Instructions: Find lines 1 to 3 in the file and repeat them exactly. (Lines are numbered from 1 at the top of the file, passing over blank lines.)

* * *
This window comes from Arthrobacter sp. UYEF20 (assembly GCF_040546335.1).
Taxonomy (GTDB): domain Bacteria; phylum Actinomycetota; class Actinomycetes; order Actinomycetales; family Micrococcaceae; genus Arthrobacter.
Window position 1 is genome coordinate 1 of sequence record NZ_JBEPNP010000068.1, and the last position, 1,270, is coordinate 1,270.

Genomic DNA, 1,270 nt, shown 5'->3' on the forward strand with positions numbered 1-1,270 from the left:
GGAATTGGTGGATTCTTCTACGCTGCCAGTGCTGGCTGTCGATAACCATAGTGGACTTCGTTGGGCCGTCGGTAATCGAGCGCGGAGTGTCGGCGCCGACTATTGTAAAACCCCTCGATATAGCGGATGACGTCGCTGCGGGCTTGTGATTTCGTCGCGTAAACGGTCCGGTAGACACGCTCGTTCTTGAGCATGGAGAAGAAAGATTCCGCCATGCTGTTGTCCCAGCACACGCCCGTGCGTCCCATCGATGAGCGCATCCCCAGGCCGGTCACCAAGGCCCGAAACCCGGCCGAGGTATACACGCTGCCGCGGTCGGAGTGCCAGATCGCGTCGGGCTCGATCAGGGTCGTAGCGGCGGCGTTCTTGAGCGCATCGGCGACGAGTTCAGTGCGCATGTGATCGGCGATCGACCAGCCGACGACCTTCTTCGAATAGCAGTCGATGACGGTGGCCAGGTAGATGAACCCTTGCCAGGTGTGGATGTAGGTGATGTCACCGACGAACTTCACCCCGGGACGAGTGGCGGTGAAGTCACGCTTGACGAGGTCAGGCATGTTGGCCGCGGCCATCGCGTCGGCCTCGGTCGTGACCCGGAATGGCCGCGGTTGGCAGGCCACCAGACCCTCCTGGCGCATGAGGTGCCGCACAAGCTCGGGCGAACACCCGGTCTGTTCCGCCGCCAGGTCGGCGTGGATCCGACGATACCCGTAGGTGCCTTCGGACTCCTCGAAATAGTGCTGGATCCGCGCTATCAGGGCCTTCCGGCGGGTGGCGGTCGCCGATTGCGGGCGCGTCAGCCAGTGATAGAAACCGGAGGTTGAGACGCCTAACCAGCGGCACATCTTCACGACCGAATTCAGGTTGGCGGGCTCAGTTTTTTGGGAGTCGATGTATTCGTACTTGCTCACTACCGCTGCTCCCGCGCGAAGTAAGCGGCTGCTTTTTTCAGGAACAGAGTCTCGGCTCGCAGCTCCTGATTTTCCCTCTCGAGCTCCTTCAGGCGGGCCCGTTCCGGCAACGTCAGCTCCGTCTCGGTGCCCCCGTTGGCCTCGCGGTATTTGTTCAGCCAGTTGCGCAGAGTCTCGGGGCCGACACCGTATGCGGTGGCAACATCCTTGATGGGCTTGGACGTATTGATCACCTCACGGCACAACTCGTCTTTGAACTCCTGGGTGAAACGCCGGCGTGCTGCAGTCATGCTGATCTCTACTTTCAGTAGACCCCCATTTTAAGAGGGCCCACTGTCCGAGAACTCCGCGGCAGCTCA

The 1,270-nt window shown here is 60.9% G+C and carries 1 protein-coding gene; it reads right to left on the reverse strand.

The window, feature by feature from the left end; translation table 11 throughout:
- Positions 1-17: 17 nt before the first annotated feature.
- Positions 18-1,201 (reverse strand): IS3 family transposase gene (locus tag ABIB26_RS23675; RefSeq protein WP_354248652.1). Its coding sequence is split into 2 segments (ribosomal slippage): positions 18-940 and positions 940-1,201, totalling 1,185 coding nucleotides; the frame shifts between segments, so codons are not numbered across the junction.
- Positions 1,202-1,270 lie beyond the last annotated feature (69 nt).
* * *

This window comes from Arthrobacter sp. UYEF20 (assembly GCF_040546335.1).
Taxonomy (GTDB): domain Bacteria; phylum Actinomycetota; class Actinomycetes; order Actinomycetales; family Micrococcaceae; genus Arthrobacter.
Window position 1 is genome coordinate 1 of sequence record NZ_JBEPNP010000068.1, and the last position, 1,270, is coordinate 1,270.